As governments have sought to address disruptions and new requirements for transport systems stemming from the COVID-19 pandemic, they have increasingly turned to building partnerships with private sector partners to help deliver services and provide technical expertise and infrastructure. Some of the issues that have been addressed by these public-private partnerships include providing new safer ways to deliver essential goods, providing increased mobility options such as on-demand shuttle services and e-bicycles for essential workers and citizens, and offering digital and contactless payment options on public transport.
For example, across the United States and Europe, many bike share companies have partnered with cities to offer free or reduced rates for essential workers. In Berlin, the car hiring service Via suspended regular operations to exclusively provide free on-demand rides for medical and nursing staff during night-time hours, and have operated a similar initiative in Abu Dhabi.
Cities like Madrid, Rotterdam, and Rome are partnering with companies to introduce e-bicycles and scooters to provide new mobility options and prevent overcrowding on public transport systems. Cities have also partnered with the private sector to build networks of cargo bicycles to deliver goods to people during stay-at-home orders, including in Montreal, where the initiative has been so successful that local officials are considering making it permanent.
Ridesharing companies such as Uber and Lyft have also partnered with governments to help deliver essential goods, such as food and medicine, in Australia, Portugal, South Africa, and the United States. In the state of Punjab, India, the ridesharing company Ola has partnered with the government to help safely connect farmers with markets, using its technology platform to track the movement of farmers and their vehicles in and around markets in order to manage real time flows and prevent crowding.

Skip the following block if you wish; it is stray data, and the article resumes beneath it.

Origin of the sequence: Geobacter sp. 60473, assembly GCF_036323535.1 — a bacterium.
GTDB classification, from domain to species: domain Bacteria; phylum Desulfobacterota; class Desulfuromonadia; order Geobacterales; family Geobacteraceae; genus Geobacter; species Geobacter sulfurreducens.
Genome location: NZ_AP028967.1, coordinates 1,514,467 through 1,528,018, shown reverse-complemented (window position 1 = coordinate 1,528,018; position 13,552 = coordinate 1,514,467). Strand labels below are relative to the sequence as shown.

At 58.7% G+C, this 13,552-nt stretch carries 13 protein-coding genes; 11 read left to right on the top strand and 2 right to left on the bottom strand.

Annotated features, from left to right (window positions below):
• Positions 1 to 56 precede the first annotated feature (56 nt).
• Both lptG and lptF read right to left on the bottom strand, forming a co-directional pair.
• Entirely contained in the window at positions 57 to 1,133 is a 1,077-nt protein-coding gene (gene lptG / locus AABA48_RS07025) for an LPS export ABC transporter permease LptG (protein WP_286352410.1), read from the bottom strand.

COVID-19 has also accelerated the move towards digital payments. In Delhi, the government has partnered with a QR code-based ticketing app to offer safer, cashless ticketing on buses, and in Kenya, telecommunications companies and fare collection providers are partnering with matatu drivers to scale-up contactless payments.
The COVID-19 pandemic has caused new challenges in the transport sector which are being addressed through innovative public-private partnerships. While some of these challenges may eventually dissipate, the COVID-pandemic has highlighted new opportunities to improve the accessibility, safety, and efficiency of services through partnerships that will likely endure.
This section was developed by SLOCAT Partnership on Sustainable, Low Carbon Transport with contributions from New Urban Mobility (NUMO).